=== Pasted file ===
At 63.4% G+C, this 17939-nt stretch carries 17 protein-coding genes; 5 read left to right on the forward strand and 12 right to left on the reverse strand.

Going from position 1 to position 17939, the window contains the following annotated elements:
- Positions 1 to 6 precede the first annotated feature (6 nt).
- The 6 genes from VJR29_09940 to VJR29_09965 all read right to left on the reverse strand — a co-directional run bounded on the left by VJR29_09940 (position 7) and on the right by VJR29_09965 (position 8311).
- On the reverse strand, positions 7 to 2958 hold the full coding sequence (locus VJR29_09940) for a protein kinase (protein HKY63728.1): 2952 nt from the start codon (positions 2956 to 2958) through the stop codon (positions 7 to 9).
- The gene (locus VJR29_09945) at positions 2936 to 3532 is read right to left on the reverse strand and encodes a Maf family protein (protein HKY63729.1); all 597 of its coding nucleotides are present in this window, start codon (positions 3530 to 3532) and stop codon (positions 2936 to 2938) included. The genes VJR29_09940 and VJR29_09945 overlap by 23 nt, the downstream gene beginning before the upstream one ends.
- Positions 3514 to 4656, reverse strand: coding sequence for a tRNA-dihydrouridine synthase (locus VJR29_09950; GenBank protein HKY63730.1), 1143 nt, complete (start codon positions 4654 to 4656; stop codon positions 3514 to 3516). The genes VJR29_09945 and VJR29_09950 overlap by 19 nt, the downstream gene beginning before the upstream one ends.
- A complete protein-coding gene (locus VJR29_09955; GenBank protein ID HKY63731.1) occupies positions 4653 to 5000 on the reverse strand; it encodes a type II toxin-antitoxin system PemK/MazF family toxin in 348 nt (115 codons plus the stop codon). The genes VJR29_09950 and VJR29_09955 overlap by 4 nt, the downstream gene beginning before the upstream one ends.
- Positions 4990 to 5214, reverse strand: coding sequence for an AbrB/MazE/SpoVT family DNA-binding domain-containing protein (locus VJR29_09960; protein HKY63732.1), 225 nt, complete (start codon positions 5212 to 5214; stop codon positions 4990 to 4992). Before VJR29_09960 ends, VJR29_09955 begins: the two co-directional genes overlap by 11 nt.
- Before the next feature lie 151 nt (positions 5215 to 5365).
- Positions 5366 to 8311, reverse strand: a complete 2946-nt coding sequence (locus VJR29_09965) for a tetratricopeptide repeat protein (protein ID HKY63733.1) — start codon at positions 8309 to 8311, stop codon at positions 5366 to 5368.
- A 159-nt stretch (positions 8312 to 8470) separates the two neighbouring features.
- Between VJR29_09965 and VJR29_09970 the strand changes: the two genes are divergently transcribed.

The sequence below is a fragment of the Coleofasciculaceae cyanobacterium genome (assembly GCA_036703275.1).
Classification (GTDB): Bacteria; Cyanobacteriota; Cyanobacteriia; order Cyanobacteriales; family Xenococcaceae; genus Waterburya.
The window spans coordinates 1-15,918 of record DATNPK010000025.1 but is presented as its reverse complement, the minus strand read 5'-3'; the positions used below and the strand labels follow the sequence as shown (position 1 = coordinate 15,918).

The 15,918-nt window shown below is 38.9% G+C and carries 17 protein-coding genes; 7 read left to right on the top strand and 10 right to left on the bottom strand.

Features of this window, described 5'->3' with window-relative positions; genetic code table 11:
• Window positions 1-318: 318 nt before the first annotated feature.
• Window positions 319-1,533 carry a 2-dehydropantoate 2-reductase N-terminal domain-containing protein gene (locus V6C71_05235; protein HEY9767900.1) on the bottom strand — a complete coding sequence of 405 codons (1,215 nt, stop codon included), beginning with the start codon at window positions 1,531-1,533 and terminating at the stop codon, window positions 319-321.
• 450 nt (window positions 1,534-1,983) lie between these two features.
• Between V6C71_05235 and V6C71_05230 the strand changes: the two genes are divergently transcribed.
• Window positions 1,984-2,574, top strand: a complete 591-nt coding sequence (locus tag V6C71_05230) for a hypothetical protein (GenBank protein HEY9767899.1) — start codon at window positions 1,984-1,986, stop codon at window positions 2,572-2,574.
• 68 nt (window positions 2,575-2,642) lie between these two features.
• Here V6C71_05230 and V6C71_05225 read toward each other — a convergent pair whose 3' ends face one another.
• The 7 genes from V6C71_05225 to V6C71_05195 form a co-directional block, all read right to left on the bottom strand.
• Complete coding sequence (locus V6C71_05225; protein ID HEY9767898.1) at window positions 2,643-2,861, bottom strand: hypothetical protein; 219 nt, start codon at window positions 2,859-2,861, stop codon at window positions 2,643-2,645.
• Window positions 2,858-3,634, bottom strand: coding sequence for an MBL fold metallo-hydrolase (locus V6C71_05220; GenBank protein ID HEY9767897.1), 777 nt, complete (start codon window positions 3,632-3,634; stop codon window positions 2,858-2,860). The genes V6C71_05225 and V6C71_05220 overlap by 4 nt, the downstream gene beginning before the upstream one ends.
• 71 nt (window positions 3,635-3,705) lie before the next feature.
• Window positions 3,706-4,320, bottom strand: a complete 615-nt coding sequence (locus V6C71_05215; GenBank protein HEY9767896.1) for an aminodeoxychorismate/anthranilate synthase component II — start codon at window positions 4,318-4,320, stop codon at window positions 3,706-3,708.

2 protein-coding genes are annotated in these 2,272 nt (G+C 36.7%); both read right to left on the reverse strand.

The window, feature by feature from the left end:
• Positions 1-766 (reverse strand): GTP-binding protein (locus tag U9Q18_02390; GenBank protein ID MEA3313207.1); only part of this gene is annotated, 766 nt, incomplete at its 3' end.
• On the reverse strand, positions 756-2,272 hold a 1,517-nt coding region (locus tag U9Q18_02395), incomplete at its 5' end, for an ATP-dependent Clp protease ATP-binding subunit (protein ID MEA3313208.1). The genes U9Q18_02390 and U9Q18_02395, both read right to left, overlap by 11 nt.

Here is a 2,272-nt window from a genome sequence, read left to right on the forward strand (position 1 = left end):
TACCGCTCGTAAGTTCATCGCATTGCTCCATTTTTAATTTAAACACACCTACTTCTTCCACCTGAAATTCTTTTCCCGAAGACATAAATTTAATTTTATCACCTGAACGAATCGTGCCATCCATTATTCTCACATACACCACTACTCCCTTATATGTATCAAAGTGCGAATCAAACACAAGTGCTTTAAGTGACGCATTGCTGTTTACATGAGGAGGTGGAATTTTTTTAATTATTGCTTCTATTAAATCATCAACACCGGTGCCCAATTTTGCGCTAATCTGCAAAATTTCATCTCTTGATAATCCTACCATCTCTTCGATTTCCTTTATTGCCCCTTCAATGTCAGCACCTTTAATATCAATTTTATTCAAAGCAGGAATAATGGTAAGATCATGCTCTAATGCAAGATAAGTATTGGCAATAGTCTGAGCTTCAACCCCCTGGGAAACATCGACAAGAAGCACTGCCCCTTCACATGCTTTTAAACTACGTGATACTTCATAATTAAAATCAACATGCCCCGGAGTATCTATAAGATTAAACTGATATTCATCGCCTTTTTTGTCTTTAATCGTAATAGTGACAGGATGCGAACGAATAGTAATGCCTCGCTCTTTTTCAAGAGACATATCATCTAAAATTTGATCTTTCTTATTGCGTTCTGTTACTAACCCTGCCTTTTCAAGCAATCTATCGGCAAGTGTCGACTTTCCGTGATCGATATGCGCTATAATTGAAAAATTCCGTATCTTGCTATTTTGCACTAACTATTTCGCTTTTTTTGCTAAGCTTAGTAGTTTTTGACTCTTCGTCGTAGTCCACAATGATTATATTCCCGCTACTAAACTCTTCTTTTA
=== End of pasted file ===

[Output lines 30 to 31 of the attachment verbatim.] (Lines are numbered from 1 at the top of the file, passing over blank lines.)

• Window positions 3,706-4,320, bottom strand: a complete 615-nt coding sequence (locus V6C71_05215; GenBank protein HEY9767896.1) for an aminodeoxychorismate/anthranilate synthase component II — start codon at window positions 4,318-4,320, stop codon at window positions 3,706-3,708.

2 protein-coding genes are annotated in these 2,272 nt (G+C 36.7%); both read right to left on the reverse strand.